Archives for category: compost

Like onto my new arugula bed. The seeds won’t germinate in the dark! (Well, maybe they will. But the plants won’t be happy!

Just reminder to myself hurry up and sheet mulch everything!

The leaf-mulched soil, however, was beautifully soft, dark, and moist, even though the surface was dry.

Above is the existing arrangement. You see the problems: I don’t know why I put the bin there, but whatever the reason, it wasn’t good enough to steal the afternoon sun from even the weediest, ugliest patch. Also, since the compost bin has a wire frame, weeds grow enthusiastically on the outer surface of the aged layer. So I decided to move the bin.

First, I flattened a new area for the bin. I don’t know why I ended that path where I did, but it’s where I should have put the bin in the first place.

Then I laid down weed blocker. I used FedCo’s paper weed blocker because I wanted to hang onto the plastic weed blocker for the bottom layer of more paths. I know the paper will rot, but I’m not sure plastic would be a ultimate solution (and then, if I didn’t want the plastic, I’d have to cut it away).

Then I opened the bin to get the compost out. Notice that contrast between last year’s aged layer, and this year’s. Notice also the weeds. Annoying and ugly!

Having ready my shovel, I moved this year’s compost into a wheelbarrow (not shown).

Then I took the bin apart and moved it to the new location: Three of its edges are hinged, and I closed the forth with twisties, pegging the edge in place with a bamboo stick. (The weight of the compost will stabilize the bin, so it does not need to be staked, but I didn’t want it to moved around when I was filling it.)

Then I shoveled the new compost out of the wheelbarrow into the compost bin at its new location.

Here is the aged compost from the old bin. It’s retaining its cubical shape, much like a chocolate cake does when you remove it from the cake pan!

Nice and dark. I now draw a merciful veil over moving the aged compost to what I hope will become the daikon patch, because I overturned the wheelbarrow.

Here’s the more-or-less completed job. The bin is relocated, so the sunflowers have light. The bin rests of blocker, which hopefully acts as a No Weed’s Land. There is now a convenient path to the compost, with a (rather unfinished) entrance. (Also, in the project that got me going on this project, the nasty weedy area is covered with blocker, so the weeds don’t invade the clover and head for the garden.

I say almost finished because I seem to be doing construction this year, rather than planting, and… Look at the area around the sunflowers. It’s neither edible nor beautiful. Something has to be done.

Estimated time: 3 hours, including the weed blocker.

I figured I’d better get at least the bushes into the ground ASAP, so I planted the Rosa Rugosa immediately; no rosebush can possibly be truly happy with its roots in sawdust wrapped in plastic. I used the same process I used for the trees, so if anything fails, it will not be for want of consistency: Hole big enough to fit all roots without bending them (how would you feel?), hole deep enough so the crown is level with “the ground,” seafood compost packed tightly round the roots, clay-y soil cap over the compost, and enough water. (I put the hose nozzle right into the soil and blast; when the soil moves, I know there’s enough water. And never too much. Because I don’t think there can be too much.)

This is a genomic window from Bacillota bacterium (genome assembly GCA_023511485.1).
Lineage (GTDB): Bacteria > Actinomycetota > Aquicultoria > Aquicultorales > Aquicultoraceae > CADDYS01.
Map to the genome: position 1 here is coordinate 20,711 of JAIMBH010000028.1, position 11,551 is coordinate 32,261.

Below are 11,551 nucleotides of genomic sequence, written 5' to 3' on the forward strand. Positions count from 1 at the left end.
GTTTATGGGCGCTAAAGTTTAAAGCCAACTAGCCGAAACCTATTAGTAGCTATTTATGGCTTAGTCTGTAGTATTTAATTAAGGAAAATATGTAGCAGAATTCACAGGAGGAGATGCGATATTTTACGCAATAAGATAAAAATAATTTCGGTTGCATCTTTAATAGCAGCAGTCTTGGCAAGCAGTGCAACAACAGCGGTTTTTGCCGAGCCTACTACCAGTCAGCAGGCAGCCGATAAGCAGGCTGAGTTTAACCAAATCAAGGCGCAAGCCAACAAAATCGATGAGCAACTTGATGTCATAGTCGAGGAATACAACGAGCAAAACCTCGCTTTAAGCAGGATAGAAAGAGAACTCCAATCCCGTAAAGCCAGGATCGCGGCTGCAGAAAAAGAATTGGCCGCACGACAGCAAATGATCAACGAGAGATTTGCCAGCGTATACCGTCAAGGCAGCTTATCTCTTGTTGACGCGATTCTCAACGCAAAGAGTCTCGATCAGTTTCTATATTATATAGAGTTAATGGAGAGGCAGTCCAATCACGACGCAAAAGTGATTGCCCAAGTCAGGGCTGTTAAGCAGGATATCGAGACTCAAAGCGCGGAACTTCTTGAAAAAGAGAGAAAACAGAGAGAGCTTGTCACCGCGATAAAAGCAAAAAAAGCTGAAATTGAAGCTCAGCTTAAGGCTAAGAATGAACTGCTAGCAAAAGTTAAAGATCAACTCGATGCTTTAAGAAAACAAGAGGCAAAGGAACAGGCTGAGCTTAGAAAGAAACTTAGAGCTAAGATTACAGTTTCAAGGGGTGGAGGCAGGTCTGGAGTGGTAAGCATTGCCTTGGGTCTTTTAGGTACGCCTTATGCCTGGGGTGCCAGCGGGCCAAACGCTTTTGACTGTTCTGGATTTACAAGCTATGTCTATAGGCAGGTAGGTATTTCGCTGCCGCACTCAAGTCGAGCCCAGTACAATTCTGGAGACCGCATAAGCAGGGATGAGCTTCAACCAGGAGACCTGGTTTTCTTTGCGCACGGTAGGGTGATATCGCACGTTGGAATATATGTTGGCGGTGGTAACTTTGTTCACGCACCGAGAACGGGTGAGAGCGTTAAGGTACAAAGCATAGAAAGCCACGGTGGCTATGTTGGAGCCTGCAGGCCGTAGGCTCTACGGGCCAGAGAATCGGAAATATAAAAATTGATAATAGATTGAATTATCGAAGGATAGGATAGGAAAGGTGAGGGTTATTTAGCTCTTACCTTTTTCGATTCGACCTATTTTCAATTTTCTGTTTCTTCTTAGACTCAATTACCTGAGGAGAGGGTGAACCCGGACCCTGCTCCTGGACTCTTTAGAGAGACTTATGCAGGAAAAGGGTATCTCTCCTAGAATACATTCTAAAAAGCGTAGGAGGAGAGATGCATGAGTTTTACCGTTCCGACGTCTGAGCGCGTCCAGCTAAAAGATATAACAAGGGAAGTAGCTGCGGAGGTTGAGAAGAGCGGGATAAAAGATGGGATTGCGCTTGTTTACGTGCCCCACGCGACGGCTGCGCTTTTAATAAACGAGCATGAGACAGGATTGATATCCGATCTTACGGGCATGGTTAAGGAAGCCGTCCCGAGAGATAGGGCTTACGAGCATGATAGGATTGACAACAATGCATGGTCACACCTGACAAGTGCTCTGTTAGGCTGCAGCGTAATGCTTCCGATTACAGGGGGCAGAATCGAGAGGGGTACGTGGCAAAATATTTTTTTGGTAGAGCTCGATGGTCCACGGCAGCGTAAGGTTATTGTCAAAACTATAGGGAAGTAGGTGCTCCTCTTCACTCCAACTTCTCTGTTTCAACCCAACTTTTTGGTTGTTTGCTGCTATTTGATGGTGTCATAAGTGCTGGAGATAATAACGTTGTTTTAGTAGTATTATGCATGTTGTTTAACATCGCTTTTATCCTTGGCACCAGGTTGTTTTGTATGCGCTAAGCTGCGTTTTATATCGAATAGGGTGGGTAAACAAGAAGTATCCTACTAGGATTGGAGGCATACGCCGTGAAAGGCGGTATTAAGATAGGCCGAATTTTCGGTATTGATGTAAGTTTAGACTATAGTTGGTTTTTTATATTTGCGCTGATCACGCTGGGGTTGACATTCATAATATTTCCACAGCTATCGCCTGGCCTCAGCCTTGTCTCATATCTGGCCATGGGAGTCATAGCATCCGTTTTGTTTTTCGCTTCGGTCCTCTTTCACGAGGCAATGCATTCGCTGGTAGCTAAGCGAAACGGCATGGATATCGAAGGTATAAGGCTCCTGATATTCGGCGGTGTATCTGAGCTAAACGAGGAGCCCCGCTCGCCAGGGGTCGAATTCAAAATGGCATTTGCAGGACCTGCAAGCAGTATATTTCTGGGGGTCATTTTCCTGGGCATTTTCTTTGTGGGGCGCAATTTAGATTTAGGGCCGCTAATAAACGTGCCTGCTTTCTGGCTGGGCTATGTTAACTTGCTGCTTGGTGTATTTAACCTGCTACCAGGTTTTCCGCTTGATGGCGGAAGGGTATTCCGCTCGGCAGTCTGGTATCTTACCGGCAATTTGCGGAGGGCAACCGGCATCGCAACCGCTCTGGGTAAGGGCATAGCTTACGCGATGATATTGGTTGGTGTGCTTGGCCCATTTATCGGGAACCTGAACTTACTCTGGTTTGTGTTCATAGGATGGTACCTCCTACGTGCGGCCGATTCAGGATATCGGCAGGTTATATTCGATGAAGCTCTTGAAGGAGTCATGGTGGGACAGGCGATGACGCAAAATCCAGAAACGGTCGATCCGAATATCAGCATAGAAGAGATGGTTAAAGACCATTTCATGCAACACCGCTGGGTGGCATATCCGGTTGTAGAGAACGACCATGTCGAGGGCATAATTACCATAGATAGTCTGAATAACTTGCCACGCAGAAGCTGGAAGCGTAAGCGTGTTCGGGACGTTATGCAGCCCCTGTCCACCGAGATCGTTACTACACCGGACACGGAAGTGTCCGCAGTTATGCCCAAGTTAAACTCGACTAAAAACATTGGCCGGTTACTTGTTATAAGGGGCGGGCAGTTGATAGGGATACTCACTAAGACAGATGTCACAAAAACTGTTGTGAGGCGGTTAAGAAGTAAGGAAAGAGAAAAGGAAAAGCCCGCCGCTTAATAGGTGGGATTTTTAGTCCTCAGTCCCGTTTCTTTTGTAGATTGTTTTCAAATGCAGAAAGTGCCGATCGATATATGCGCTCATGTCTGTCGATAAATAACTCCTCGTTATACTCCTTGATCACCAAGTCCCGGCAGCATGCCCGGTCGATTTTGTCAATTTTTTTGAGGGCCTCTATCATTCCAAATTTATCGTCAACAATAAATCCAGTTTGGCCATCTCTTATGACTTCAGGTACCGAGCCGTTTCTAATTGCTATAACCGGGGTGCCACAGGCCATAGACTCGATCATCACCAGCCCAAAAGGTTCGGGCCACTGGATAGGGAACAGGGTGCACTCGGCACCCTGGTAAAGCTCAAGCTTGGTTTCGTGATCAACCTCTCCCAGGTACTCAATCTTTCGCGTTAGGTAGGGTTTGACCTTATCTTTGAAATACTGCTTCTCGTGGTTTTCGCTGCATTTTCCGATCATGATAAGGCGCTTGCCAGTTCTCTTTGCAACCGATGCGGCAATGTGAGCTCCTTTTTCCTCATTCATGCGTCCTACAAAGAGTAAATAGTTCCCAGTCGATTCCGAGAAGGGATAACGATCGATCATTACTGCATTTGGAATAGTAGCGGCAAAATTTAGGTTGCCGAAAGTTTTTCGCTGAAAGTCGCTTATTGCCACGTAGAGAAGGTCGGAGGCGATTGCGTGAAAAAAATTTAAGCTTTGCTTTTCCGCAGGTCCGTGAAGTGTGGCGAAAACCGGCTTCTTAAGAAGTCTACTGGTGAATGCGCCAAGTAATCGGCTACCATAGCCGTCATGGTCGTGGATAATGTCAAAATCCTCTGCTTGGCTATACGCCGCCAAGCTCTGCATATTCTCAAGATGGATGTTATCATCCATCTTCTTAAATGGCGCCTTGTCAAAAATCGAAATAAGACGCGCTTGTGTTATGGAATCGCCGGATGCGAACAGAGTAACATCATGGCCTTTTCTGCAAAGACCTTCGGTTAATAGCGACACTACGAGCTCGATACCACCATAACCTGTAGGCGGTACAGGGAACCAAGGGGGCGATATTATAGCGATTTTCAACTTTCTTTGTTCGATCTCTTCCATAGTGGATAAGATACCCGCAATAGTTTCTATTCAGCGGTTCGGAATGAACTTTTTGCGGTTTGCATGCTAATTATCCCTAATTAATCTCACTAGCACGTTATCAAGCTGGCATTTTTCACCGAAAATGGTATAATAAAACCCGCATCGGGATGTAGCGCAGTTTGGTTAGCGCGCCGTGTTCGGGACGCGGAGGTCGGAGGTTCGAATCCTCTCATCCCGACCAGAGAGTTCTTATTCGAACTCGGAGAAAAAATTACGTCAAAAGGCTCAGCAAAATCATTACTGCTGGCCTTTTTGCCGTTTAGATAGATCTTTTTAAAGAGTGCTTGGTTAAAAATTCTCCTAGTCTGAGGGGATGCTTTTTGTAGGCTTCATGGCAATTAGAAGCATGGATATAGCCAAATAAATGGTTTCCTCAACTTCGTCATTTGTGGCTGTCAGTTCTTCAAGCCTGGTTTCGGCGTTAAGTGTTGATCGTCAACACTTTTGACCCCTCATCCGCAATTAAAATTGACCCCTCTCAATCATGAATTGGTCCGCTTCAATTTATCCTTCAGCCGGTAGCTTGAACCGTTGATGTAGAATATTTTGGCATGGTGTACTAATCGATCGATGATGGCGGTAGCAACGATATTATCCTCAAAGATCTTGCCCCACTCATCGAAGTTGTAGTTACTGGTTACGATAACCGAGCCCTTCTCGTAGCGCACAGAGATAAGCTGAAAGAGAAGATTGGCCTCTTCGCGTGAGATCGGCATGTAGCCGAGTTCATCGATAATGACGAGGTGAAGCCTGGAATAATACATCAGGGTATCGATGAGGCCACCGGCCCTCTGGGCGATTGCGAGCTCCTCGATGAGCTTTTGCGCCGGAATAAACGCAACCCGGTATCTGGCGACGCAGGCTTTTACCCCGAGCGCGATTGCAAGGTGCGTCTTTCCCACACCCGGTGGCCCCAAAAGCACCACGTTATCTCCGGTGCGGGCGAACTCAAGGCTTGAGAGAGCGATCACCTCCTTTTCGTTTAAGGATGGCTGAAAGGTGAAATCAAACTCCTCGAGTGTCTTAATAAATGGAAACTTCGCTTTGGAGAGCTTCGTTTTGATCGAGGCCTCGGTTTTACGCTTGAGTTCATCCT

And here is a close-up of one of the roses, showing some compost, the clay cap, and, above all, the thorns. These thorns, just like the raspberries’ thorns, form a living fence against invasive animals: Humans who want to walk in the garden, and the occasional deer who wanders across the street.

Last fall, I stripped the garden of vines and threw them in the compost. But that may have been a mistake, since striped cucumber beetles winter over in the “debris” and emerge in the spring. So I’m belatedly removing the vines from the compost.

Now, I didn’t see any beetles last year, but maybe I missed them, and I bet it only takes a few in the spring. So if they emerge, I’ll know why.

Oh, and I’m very happy with the wire frame compost bin for green manure. Food, not so much.

Literally! Because sheet mulching with newspapers does just that: It covers the garden with words. Maybe that’s why I like to use newspapers and not cardboard or leaves.

Except the raspberry patch pictured here I never did sheet mulch, so where that upside down “of” came from — word, sentence, or page — I don’t know. Except that it came from somewhere else.